Complete your gaming setup with this Logitech G Pro HERO gaming mouse. The HERO sensor features an updated tracking algorithm for precise operation, so you can point and click with accuracy. Ultra-lightweight construction and an ergonomic design provide added comfort during extending play sessions. This Logitech G Pro HERO gaming mouse offers wired connectivity, providing a seamless user experience.
$3,000 or more: This is where things get crazy. With this kind of budget you can get a high-res display, custom paint job, up to four SSDs in RAID configuration and a maximum of 64GB of RAM from manufacturers like OriginPC and Maingear. Depending on the notebook, you can get two 1080 GPUs in SLI configuration with each card sporting 8GB of VRAM. Not only can you play any game without worry of low frame rates, you can use VR headsets like the Oculus Rift or the HTC Vive.
NEWARK, Calif. & LAUSANNE, Switzerland--(BUSINESS WIRE)--Logitech International (SIX: LOGN) (Nasdaq: LOGI) today announced that it has agreed to acquire ASTRO Gaming, a leading console gaming brand with a history of producing award-winning headsets for professional gamers and enthusiasts. Logitech and ASTRO, together, is the number one maker of headsets, mice, keyboards and streaming webcams for PC and console gamers.
HP chose to fit a respectable 7th Gen Intel Core i3-7100U 2.4GHz Processor under the hood. Coupled with the 8GB of RAM, basic task handling will be breeze, and even some more demanding applications such as Premiere Pro or Photoshop will run, but Intel’s i5 or i7 is generally much better at this. The Intel HD 620 graphics chip will allow for light gaming, with games such as CS:GO, DOTA 2 and LOL running comfortably.
It sports a 17.3-inch HD LED display with a resolution of 1600 x 900 pixels. Under the hood, the laptop is powered by an 8th generation Intel Core i5 processor enabling it to handle most of the games and other essential tasks. For multitasking, the laptop comes with an 8GB of RAM, and for storing data, it comes with 1TB of hard drive. It also has one extra RAM slot to increase the RAM up to whopping 16GBs.
There are currently many different types of displays on the market; however, the standard remains the 15.6″ or 17.3″ Full HD (1920 x 1080 pixels) display. Some manufacturers, such as Dell (Alienware) even offer 13.3-inch displays. There are even a few QHD (2560 x 1440 pixels) displays on the market (Dell Alienware again) as well as a few 4K (3840 x 2160 pixels) displays.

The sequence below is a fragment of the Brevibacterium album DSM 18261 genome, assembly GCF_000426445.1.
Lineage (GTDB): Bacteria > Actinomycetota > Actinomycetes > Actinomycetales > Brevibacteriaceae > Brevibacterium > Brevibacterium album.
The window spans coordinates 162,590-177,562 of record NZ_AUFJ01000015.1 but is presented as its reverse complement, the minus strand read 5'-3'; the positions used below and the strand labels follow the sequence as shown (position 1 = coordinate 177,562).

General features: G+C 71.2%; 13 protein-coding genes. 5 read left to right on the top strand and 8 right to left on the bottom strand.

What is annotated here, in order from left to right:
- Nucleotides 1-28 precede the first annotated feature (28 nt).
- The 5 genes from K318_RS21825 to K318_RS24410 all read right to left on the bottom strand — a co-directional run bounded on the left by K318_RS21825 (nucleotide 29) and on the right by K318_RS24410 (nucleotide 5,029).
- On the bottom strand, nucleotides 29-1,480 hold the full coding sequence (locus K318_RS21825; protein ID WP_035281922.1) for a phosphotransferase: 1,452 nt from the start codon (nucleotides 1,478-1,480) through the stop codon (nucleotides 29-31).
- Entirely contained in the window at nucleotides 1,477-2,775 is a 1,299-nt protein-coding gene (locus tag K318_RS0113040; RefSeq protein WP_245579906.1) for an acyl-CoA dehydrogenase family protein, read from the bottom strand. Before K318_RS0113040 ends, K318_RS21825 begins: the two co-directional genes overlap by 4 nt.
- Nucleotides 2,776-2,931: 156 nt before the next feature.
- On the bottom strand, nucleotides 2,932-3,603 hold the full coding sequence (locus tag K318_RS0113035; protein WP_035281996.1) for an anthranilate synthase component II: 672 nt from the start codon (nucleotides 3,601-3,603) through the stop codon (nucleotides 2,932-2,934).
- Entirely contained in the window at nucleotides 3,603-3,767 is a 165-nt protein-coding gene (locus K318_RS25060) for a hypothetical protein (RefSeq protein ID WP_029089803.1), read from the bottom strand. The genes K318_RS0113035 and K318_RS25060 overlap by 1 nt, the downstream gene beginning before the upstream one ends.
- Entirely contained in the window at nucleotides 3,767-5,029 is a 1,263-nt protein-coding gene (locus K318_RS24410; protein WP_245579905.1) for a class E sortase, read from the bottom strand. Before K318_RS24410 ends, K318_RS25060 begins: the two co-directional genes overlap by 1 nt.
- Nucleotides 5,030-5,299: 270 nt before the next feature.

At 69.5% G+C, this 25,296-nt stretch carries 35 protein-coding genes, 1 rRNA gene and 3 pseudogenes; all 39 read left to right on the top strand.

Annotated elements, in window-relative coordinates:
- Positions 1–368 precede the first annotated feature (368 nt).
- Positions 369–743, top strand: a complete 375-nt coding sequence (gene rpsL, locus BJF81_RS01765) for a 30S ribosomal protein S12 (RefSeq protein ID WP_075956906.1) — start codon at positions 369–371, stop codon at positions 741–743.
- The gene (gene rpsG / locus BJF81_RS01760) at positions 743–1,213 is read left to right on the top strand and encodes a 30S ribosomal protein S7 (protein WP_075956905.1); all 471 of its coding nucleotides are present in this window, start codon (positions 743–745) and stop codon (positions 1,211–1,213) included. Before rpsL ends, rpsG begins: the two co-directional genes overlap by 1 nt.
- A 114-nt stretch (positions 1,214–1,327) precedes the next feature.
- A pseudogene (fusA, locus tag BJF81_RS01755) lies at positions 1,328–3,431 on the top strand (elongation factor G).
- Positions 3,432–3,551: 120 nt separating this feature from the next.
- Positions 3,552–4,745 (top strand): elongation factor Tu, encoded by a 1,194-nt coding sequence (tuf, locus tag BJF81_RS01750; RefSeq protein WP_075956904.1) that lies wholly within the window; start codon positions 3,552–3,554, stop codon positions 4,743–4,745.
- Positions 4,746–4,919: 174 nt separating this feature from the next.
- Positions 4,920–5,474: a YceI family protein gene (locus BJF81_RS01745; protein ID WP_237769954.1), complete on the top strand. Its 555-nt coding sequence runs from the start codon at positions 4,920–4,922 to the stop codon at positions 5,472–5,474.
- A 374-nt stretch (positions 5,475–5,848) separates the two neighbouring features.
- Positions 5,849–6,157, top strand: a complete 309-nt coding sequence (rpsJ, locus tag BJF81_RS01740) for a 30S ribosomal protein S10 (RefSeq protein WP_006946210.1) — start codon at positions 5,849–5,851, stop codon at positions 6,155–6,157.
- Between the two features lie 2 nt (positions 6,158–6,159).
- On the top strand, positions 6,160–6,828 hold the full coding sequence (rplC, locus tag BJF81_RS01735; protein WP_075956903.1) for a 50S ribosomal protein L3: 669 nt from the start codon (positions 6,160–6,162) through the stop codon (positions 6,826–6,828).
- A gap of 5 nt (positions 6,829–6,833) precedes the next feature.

RAM: Gaming can be RAM intensive, and 8GB is what we recommend for even average productivity tasks. If you can, you should go for 16GB on a gaming PC. A laptop with a GTX 1050 or 1050 Ti usually comes with 8GB. Once you get to a GTX 1060 or higher, some will come with 16GB of RAM. If you can’t get your laptop with 16GB of RAM now, consider upgrading it in the near future. Memory is upgradeable in many gaming laptops, so this is an area that you can consider boosting later if you’re handy with a screwdriver.
I’m not a gamer, so I’ve always managed to get by very well with basic rodents that have each kept the treadmill turning smoothly for many pleasingly uneventful years; but I did find the review refreshingly informative – which is a light-year from the response to my very first mousey inquiry. Way back in 1994 when I was researching to buy my first Pentium P series computer, I phoned a well known (in those days) computer dealer to find out which mouse they would recommend. The sales person was evidently dumbfounded – I could visualize her raising her eyes to the heavens as she said, with affected patience, “A mouse is a mouse, isn’t it?”. It’s the kind of remark that has you promptly closing their showroom door behind you, never to return, and seeking out a more inspiring vendor.

Display: We focused on 15-inch models for this guide because they strike a good balance between screen size and relative portability, and they fit our budget. Our cheap gaming laptop pick needs a 1920×1080 screen—no exceptions. Lower resolutions look terrible, and higher resolutions aren’t affordable yet. (And our budget laptops’ GPUs can’t play games well at resolutions above 1080p anyway.) Very few laptops in this price range have high-refresh-rate (120 Hz or 144 Hz) panels, but it’s a nice bonus, especially for first-person games like Overwatch or Doom; the higher the refresh rate, the smoother animations appear, as long as the frame rate is also high. IPS screens tend to provide better viewing angles and color reproduction over TN panels, but they can also be more expensive, so we treat them as a preference but not a requirement.